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Niagara by Pierre Berton

Niagara (1992)

by Pierre Berton

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1553109,823 (4.07)5



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the book was better as we got into the 20th century. too many people trying to beat the falls and become famous and mostly dying. ( )
  mahallett | Jul 15, 2018 |
Episodic accounts of the site and the people that have made this place what it is today. Con men and sensation seekers have been part of its European history almost from the start. It finishes with the debacle of the Love Canal crime.
The tales varied, but this was quite interesting on the whole.
Probably 3.5 stars. ( )
  quiBee | Jan 21, 2016 |
Pierre Berton (1920-2004), famous popularizer of Canadian history, is my favourite non-fiction author. His telling of the story of Niagara follows all the same patterns as his other great works. Here he takes a James Michener approach, framing a location through multiple generations; yet rather than fictionalizing the story, he lets the true events and people populate the tale. He also keeps his work to a reasonable length. The result is just enough coverage of each related tale for a good story before he's moved on to the next vignette, so I was frequently consulting Wikipedia and other online sources to get the rest.

And you do want to get the rest. What's presented here is a fascinating overview of the earliest explorers and their impressions, then the next generation of explorers, then the first generation of visitors, etc. Soon these are joined by the geologists, the engineers, the entrepreneurs, the opportunists, the conservationists, the showmen, the daredevils, the activists - all the facets of human activity in the region are present and touched upon [or nearly: military history is omitted, as the author has covered those events in detail elsewhere]. I was reluctantly pulled forward each time, not quite done with wanting more of the previous section, only to become equally fascinated with the next.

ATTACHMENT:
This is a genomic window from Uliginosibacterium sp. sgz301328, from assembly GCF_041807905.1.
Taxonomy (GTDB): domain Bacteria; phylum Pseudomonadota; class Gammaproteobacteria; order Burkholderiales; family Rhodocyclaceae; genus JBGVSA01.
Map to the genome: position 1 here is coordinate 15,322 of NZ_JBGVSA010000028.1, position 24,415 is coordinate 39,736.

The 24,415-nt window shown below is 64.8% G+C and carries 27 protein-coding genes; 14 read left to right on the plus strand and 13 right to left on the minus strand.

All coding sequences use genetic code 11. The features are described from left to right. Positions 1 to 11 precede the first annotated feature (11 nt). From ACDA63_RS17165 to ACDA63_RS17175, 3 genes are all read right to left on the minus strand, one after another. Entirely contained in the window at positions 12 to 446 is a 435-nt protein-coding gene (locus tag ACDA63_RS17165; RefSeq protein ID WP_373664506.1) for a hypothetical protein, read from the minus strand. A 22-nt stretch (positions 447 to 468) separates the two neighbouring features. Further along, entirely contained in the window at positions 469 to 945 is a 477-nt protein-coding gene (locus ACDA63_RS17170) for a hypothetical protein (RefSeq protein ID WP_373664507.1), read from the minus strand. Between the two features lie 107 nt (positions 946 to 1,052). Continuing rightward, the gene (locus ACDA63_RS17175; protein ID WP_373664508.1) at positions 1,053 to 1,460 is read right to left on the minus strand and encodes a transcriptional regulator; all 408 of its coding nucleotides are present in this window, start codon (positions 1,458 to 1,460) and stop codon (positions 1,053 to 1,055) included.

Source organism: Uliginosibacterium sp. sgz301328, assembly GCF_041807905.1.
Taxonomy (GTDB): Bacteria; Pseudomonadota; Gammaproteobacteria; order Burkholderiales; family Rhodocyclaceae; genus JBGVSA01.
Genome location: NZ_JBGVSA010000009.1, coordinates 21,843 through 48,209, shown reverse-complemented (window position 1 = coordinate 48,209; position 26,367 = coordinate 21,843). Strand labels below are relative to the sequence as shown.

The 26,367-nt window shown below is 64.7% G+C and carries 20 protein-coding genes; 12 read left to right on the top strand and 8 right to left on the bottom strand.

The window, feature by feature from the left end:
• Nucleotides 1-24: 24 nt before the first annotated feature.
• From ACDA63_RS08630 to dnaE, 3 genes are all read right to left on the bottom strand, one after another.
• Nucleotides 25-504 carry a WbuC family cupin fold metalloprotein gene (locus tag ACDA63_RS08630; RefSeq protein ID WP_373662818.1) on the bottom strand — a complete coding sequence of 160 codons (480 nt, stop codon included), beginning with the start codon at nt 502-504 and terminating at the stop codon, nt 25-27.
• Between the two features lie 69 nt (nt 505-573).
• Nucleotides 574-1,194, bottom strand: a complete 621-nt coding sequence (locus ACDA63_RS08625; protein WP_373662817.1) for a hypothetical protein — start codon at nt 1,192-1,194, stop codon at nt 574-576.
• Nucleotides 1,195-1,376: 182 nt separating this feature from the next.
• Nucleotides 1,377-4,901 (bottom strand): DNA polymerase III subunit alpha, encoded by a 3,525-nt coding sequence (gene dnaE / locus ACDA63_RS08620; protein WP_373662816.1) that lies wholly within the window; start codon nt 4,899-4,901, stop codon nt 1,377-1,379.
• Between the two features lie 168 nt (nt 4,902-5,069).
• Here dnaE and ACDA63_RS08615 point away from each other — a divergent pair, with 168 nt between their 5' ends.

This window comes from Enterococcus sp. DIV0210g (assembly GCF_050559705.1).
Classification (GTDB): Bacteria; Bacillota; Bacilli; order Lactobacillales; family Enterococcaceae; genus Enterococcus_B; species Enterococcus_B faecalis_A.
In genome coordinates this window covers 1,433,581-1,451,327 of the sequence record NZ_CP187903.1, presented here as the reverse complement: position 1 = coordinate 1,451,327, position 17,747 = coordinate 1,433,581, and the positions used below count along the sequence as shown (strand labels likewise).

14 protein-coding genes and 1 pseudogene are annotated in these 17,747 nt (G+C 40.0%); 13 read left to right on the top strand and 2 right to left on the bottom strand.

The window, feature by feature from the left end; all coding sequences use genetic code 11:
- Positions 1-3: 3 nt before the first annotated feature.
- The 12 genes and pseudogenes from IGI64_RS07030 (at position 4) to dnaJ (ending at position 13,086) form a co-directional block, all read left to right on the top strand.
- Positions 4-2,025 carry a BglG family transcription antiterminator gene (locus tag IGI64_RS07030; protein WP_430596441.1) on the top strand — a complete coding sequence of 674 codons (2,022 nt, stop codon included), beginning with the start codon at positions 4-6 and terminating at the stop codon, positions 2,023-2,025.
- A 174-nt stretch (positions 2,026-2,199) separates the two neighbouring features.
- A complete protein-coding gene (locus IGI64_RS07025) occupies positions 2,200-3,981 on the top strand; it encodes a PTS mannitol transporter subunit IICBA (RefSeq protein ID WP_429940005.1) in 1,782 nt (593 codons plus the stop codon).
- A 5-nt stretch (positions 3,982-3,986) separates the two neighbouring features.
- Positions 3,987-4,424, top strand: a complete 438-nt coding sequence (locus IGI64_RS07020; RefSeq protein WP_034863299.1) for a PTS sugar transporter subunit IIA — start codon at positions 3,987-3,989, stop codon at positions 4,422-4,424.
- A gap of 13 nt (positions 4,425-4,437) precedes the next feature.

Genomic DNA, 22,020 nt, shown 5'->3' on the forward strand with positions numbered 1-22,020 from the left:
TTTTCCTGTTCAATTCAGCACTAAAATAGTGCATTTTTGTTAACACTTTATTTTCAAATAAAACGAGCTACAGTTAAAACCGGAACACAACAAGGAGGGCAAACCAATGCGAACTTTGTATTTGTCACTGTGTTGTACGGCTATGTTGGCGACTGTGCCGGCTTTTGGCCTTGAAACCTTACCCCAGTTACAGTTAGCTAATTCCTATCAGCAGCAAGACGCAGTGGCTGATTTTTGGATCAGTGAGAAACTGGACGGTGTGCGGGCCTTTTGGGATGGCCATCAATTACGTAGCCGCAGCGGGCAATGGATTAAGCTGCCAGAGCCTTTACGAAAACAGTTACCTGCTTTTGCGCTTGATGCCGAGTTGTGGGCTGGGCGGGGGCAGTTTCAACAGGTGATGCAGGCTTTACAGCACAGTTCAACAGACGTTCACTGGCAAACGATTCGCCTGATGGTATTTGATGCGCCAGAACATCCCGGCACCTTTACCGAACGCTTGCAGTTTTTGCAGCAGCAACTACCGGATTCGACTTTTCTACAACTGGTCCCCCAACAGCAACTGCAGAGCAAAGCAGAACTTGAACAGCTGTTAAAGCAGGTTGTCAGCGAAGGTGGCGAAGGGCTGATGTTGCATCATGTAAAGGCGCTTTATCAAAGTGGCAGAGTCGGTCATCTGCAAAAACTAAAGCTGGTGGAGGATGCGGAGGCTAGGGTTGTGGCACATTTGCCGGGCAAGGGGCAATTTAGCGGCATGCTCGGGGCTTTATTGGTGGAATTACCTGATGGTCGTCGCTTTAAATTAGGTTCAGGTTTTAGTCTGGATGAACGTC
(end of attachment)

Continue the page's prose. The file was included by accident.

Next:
I've been to the Falls two or three times, so I could easily imagine the scenes. This book is understandably not as popular among his works as his others with more national coverage and relevance. But if you've any intention of visiting Niagara Falls yourself, whether again or for the first time, this book provides what is probably the most excellent pre-reading available - not to mention a wonderful introduction to this author. ( )
1 vote Cecrow | Nov 16, 2009 |
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"The Indians hold Niagara claims its yearly meed of victims. It may be so. Or does Niagara thus avenge itself on the civilization that has trimmed and tamed its forests and dressed it up in tinsel-coloured lights?" - Lady Mary McDowel; Duffus Hardy, Sketches of an American Tour, 1881
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In the beginning was the ice.
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Amazon.com Amazon.com Review (ISBN 0140270167, Paperback)

Sometimes a place can be as good a subject for a "biography" as a person--and Niagara Falls turns out to be such a place. Fortunately, it found its ideal biographer in Canadian historian Pierre Berton, who chronicles its colorful history with a storyteller's verve. Niagara Falls was a sort of laboratory and breeding ground for a wide variety of American phenomena: carnivals and theme parks, destination tourism, industrialization based on cheap hydroelectric power, and the conservation movement, among others. Berton weaves all this together in a readable, well-paced book rich with anecdotes, memorable characters, and nicely crafted language.

(retrieved from Amazon Thu, 12 Mar 2015 18:23:58 -0400)

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SUMMARY: The story of seven lively and naughty children who live with their father and young stepmother in a house on the banks of the Parramatta River in the 1890s.

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